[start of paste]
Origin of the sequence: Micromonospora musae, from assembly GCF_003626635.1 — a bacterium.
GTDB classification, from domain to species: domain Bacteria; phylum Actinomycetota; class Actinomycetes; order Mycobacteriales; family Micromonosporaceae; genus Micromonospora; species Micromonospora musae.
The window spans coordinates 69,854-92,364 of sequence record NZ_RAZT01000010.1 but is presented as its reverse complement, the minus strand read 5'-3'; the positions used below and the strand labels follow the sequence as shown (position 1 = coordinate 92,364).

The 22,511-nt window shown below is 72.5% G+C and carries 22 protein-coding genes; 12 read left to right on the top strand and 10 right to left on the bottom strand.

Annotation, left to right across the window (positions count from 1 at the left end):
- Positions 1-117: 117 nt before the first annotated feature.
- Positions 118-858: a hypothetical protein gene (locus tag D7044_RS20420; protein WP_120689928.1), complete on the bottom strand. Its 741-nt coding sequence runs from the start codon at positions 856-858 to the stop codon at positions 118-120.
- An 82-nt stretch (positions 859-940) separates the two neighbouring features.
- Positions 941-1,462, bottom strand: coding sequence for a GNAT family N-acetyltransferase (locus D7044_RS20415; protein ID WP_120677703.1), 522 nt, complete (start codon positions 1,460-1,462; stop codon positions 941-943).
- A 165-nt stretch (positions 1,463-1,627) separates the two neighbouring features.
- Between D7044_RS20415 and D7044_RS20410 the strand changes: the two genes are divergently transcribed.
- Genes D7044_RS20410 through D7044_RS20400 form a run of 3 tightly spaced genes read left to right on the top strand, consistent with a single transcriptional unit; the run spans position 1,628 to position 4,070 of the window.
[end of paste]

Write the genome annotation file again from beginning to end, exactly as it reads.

Origin of the sequence: Micromonospora musae, from assembly GCF_003626635.1 — a bacterium.
GTDB classification, from domain to species: domain Bacteria; phylum Actinomycetota; class Actinomycetes; order Mycobacteriales; family Micromonosporaceae; genus Micromonospora; species Micromonospora musae.
The window spans coordinates 69,854-92,364 of sequence record NZ_RAZT01000010.1 but is presented as its reverse complement, the minus strand read 5'-3'; the positions used below and the strand labels follow the sequence as shown (position 1 = coordinate 92,364).

The 22,511-nt window shown below is 72.5% G+C and carries 22 protein-coding genes; 12 read left to right on the top strand and 10 right to left on the bottom strand.

Annotation, left to right across the window (positions count from 1 at the left end):
- Positions 1-117: 117 nt before the first annotated feature.
- Positions 118-858: a hypothetical protein gene (locus tag D7044_RS20420; protein WP_120689928.1), complete on the bottom strand. Its 741-nt coding sequence runs from the start codon at positions 856-858 to the stop codon at positions 118-120.
- An 82-nt stretch (positions 859-940) separates the two neighbouring features.
- Positions 941-1,462, bottom strand: coding sequence for a GNAT family N-acetyltransferase (locus D7044_RS20415; protein ID WP_120677703.1), 522 nt, complete (start codon positions 1,460-1,462; stop codon positions 941-943).
- A 165-nt stretch (positions 1,463-1,627) separates the two neighbouring features.
- Between D7044_RS20415 and D7044_RS20410 the strand changes: the two genes are divergently transcribed.
- Genes D7044_RS20410 through D7044_RS20400 form a run of 3 tightly spaced genes read left to right on the top strand, consistent with a single transcriptional unit; the run spans position 1,628 to position 4,070 of the window.